dbatools One Point OH YEAH!

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Announced at DataGrillen 2019 today, the amazing dbatools PowerShell module has officially released version 1.0. This is a tremendous milestone for the best Open Source project built for data professionals.

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What started out as a single PowerShell script for migrating SQL Server instances in Chrissy LeMaire’s (blog | twitter) datacenter has become the most important and comprehensive Open Source toolkit for SQL Server database administrators and developers. Whether you’re managing one server or one thousand, this module is an indispensable tool which will make your day more productive and less error-prone.

dbatools 1.0 is a huge accomplishment and would not have been possible without the vision and stewardship of the project leadership team and the time, energy and code so many others have contributed to the project.

By the Numbers

Watch Me For the Changes, and Try to Keep Up

I don’t recall exactly how it happened, but at the beginning of 2019 Chrissy mentioned that she was trying to maintain an official changelog with dbatools that people could read instead of sifting through the Github commit history. She already has enough on her plate, so I offered to help out. She gave me a quick rundown of how she was compiling the log one evening on Slack, and I got to it.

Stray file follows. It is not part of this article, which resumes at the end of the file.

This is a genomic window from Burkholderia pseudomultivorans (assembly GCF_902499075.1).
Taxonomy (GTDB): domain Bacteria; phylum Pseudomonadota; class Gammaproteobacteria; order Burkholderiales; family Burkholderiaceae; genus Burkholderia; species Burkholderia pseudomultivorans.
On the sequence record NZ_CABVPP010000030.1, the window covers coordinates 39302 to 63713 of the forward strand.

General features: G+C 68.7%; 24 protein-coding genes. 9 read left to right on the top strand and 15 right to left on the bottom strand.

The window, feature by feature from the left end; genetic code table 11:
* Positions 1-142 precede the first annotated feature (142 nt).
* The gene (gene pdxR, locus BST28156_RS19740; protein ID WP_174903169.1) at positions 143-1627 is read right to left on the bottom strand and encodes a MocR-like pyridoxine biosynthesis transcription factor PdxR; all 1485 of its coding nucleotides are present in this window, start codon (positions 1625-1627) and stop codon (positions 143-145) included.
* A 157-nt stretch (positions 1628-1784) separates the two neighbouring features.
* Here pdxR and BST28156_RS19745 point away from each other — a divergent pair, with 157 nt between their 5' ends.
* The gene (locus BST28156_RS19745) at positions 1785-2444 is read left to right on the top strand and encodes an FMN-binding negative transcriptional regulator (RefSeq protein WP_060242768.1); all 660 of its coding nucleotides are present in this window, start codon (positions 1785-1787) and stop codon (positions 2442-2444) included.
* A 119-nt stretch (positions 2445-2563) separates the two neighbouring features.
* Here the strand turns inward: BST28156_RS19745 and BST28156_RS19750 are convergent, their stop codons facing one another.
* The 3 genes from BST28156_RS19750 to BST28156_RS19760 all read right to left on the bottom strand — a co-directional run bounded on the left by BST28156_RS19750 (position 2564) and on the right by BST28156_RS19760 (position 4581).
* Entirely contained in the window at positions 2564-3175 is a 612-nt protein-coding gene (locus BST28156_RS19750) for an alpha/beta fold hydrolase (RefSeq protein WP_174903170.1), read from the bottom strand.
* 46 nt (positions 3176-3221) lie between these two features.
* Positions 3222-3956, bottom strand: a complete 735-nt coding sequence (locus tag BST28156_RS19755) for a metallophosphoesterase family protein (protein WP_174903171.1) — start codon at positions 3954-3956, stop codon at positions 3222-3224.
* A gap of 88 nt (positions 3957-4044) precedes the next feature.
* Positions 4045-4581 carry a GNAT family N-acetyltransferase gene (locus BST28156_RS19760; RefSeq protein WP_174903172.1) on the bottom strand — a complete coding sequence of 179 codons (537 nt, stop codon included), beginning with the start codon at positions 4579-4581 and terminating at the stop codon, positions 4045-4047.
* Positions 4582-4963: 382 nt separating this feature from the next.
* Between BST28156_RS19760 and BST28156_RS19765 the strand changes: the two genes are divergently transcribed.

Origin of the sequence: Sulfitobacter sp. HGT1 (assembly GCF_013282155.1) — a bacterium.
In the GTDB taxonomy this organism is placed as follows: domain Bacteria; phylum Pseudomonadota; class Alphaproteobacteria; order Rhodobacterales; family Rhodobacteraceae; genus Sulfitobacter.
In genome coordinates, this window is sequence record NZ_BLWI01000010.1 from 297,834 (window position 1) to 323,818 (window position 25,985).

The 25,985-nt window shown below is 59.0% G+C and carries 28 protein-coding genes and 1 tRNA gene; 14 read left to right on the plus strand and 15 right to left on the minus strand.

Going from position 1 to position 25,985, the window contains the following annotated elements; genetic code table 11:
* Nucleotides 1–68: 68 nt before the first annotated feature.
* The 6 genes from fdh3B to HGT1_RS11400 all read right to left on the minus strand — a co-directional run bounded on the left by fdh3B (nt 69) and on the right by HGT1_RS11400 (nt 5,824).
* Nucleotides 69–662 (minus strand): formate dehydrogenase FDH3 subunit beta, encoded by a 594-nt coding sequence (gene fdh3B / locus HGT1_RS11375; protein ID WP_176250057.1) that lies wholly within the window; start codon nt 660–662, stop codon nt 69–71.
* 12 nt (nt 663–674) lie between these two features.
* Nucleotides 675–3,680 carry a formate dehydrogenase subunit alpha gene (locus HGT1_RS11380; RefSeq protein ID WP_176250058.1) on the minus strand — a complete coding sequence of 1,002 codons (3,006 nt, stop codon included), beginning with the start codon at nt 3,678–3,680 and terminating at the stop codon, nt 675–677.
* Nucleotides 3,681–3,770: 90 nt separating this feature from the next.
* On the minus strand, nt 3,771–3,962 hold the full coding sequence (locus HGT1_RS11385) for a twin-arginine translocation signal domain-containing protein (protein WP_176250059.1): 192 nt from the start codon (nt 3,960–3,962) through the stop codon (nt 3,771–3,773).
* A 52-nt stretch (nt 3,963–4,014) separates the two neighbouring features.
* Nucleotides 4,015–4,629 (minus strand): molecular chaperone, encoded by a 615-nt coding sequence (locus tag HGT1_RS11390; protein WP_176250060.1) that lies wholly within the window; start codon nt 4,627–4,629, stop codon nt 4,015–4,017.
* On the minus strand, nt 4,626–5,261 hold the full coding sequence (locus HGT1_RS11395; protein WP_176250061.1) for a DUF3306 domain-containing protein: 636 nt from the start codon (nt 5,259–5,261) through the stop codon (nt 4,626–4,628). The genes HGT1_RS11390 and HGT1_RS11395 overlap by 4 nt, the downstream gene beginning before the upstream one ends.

I wasn’t able to update on every release because the project was releasing so rapidly, but I checked in every few weeks to get things current. Each time I dipped in was at least an hour of updates - I should have put a recurring event on my calendar every week to stay on top of it.

The team put a ridiculous amount of effort into the final 4 weeks before this release - issues resolved, names changed, and code cleaned up. Due to work and personal commitments, I’d not been tracking things very closely over that span and was unaware of just how much had changed! It took me about 2 1/2 hours to complete this final update.

We’ve Only Just Begun

1.0 is not the finish line for dbatools. Far from it, in fact. 1.0 represents a point of stability and specific goals reached. There’s a lot yet to be done. It’s not enough to make decisions about what should go into a 1.0 release - equally important is deciding what not to put in. Many changes and enhancements were deferred to post-1.0 over the past 6 months and now it’s time to get back to work on those.

But Wait! There’s Even More!

I will be presenting a session about dbatools at SQL Saturday Albany #855 on Saturday, July 20th. I haven’t finalized the content yet (and have to revise my scripts for all the 1.0 command name changes), but it’ll be an overview of the project itself, why one would want to use it over other options, and then a tour through a number of functions to perform common DBA and data-management tasks. Please join me in Albany - we can talk dbatools all day!

You can check out the official announcement on the dbatools blog.